to Catalog China
By David C. Harper
China is very much on the
mind of the staff of World Coin News as 2008 gets
rolling. We know we are not alone. It is a vast
country with an ancient culture. Its capital,
Beijing, will host the Olympic Games this summer. It
will be a very large get-acquainted meeting of the
world with China and its future.
As you can see from the cover, we all are about to
turn the page on the Chinese Lunar calendar to the
Year of the Rat with all the fireworks and
celebration that goes with the arrival of a new year.
The world's mints have taken notice and are issuing
large numbers of coins to mark the occasion. It seems
like only yesterday that World Coin News noted that
Hong Kong began a Chinese Lunar New Year
commemorative series in 1976, which was the Year of
the Dragon. It proved popular with collectors very
quickly and other world mints jumped in with their
commeratives to add to what is now a world cultural
and numismatic phenomenon. Author Kerry Rodgers takes
a look at the various coins that will mark the latest
year in the 12-animal Chinese calendar cycle.
However, all is not celebration. There is also hard
work. Since the very first Standard Catalog of World
Coins was introduced 35 editions ago, the People's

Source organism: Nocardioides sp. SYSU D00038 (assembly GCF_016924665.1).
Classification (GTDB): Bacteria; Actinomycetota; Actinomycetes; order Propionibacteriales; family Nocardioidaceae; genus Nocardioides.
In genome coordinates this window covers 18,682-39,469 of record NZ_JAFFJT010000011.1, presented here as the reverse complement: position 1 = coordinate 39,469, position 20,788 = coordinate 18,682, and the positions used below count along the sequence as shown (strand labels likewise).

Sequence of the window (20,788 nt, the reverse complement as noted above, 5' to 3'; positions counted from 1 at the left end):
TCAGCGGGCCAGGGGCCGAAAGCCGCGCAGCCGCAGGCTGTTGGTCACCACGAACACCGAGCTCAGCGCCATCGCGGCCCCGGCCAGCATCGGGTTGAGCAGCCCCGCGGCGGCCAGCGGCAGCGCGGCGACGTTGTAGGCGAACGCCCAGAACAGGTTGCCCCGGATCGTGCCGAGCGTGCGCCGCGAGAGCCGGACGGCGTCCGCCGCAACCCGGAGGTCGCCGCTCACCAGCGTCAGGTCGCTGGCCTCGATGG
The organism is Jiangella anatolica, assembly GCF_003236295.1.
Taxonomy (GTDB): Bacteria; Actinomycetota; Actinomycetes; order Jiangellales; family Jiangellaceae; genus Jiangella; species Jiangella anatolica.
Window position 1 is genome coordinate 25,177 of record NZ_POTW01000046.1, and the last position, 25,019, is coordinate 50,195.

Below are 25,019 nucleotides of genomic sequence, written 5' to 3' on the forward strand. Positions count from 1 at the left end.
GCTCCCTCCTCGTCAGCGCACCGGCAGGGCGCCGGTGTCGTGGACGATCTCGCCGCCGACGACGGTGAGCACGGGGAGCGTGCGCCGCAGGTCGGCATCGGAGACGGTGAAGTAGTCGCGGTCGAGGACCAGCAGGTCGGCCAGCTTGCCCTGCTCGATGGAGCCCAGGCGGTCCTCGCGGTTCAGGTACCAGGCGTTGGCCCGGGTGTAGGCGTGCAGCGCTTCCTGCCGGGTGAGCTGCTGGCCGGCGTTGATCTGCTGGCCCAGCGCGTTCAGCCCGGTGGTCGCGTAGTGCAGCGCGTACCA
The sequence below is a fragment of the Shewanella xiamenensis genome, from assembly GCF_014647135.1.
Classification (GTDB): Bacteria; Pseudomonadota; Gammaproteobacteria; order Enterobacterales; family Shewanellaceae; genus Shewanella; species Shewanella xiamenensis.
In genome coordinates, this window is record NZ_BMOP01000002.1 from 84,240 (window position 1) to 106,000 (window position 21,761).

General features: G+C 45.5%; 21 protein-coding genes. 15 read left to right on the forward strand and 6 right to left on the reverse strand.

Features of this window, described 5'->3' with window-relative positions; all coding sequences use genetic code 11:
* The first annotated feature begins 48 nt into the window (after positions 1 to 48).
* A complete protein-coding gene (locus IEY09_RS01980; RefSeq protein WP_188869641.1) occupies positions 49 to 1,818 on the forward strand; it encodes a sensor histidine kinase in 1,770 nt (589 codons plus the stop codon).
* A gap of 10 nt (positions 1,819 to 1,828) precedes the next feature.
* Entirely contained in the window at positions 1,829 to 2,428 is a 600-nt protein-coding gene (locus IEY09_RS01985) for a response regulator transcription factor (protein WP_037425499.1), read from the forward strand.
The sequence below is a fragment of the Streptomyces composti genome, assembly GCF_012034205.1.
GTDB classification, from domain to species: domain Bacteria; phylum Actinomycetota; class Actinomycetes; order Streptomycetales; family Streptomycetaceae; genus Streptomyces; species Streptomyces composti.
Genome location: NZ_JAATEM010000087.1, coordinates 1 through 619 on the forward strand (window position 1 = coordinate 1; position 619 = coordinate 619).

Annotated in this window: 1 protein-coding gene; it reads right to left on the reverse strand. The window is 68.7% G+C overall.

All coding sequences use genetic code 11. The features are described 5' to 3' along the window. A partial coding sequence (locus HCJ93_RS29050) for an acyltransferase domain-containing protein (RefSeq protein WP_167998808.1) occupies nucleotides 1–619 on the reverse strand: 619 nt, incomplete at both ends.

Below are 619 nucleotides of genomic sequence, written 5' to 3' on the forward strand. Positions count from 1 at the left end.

Republic has been cataloged and organized by "Y"
numbers. This year, the Krause-Mishler numbers have
been applied and a conversion is in process.
In printed form, the first evidence of this appears
beginning on Page 55 of this issue. The catalog staff
knows transitions have their difficulties. In order
to help collectors and dealers make it, we have
provided four pages of cross-references of "Y"
numbers and their KM number counterparts.
When the 36th edition of the Standard Catalog hits
the world's book stores in late May, these new
numbers will be used. They are also available online
on the NumisMaster.com database.
No transition is ever without problems, but it is the
hope of everyone on staff that by providing guides
along the way that we can all move forward as
comfortably and logically as possible. George Cuhaj
provides his e-mail address. It is for questions,
suggestions and comments.
Sometimes it is easy to think that we should leave
well enough alone. Why after all these years does the
Standard Catalog rock the boat this year? Good
question. It is no secret that Chinese numismatics is
getting hotter and hotter. Newcomers are streaming
into the field. Collectors tend to remember best what
they start with, so it was felt the time had come to
jump in and do the necessary work.
The renumbering process also facilitated the
inclusion of 300 previously missing listings.
As evidence of this growing enthusiasm for Chinese
coins, news stories of record Chinese coin auction
prices emphasize the fact that collectors of Chinese
coins are becoming progressively more prominent and
more willing to spend ever larger sums of money to
acquire the coins of that nation.
This conversion to KM numbers is not complete through
all pre-1949 coins. There is no telling how long it
will take to complete the process of renumbering the
country through further political periods, but a good
start has been made.
One thing that must always be remembered is the
restless nature of all collectors to both learn more
and to better organize what they know. As long as
these tendencies exist, the Standard Catalog staff
will have plenty to keep it busy.